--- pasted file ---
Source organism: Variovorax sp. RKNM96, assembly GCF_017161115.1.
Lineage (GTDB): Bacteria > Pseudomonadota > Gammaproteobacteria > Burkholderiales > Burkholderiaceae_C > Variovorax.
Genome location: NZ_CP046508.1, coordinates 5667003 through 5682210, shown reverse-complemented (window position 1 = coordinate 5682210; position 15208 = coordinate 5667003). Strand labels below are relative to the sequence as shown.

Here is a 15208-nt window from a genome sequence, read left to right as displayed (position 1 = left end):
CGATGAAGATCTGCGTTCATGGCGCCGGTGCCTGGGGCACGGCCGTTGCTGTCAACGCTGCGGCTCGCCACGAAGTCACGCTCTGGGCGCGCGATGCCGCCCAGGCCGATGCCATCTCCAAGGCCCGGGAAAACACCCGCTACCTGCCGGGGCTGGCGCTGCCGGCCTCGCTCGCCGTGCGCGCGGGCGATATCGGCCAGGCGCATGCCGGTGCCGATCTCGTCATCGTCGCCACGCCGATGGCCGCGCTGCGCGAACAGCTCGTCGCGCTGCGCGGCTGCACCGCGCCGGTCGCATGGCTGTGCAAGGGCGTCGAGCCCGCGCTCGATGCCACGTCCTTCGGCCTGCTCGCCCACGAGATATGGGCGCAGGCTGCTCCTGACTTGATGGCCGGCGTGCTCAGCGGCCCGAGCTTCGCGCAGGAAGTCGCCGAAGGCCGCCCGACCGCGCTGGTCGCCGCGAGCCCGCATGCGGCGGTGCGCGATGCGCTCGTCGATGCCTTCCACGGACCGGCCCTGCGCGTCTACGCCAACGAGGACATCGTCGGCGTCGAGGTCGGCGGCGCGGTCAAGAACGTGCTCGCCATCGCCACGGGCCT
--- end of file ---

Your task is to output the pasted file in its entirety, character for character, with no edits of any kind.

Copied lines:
Source organism: Variovorax sp. RKNM96, assembly GCF_017161115.1.
Lineage (GTDB): Bacteria > Pseudomonadota > Gammaproteobacteria > Burkholderiales > Burkholderiaceae_C > Variovorax.
Genome location: NZ_CP046508.1, coordinates 5667003 through 5682210, shown reverse-complemented (window position 1 = coordinate 5682210; position 15208 = coordinate 5667003). Strand labels below are relative to the sequence as shown.

Here is a 15208-nt window from a genome sequence, read left to right as displayed (position 1 = left end):
CGATGAAGATCTGCGTTCATGGCGCCGGTGCCTGGGGCACGGCCGTTGCTGTCAACGCTGCGGCTCGCCACGAAGTCACGCTCTGGGCGCGCGATGCCGCCCAGGCCGATGCCATCTCCAAGGCCCGGGAAAACACCCGCTACCTGCCGGGGCTGGCGCTGCCGGCCTCGCTCGCCGTGCGCGCGGGCGATATCGGCCAGGCGCATGCCGGTGCCGATCTCGTCATCGTCGCCACGCCGATGGCCGCGCTGCGCGAACAGCTCGTCGCGCTGCGCGGCTGCACCGCGCCGGTCGCATGGCTGTGCAAGGGCGTCGAGCCCGCGCTCGATGCCACGTCCTTCGGCCTGCTCGCCCACGAGATATGGGCGCAGGCTGCTCCTGACTTGATGGCCGGCGTGCTCAGCGGCCCGAGCTTCGCGCAGGAAGTCGCCGAAGGCCGCCCGACCGCGCTGGTCGCCGCGAGCCCGCATGCGGCGGTGCGCGATGCGCTCGTCGATGCCTTCCACGGACCGGCCCTGCGCGTCTACGCCAACGAGGACATCGTCGGCGTCGAGGTCGGCGGCGCGGTCAAGAACGTGCTCGCCATCGCCACGGGCCT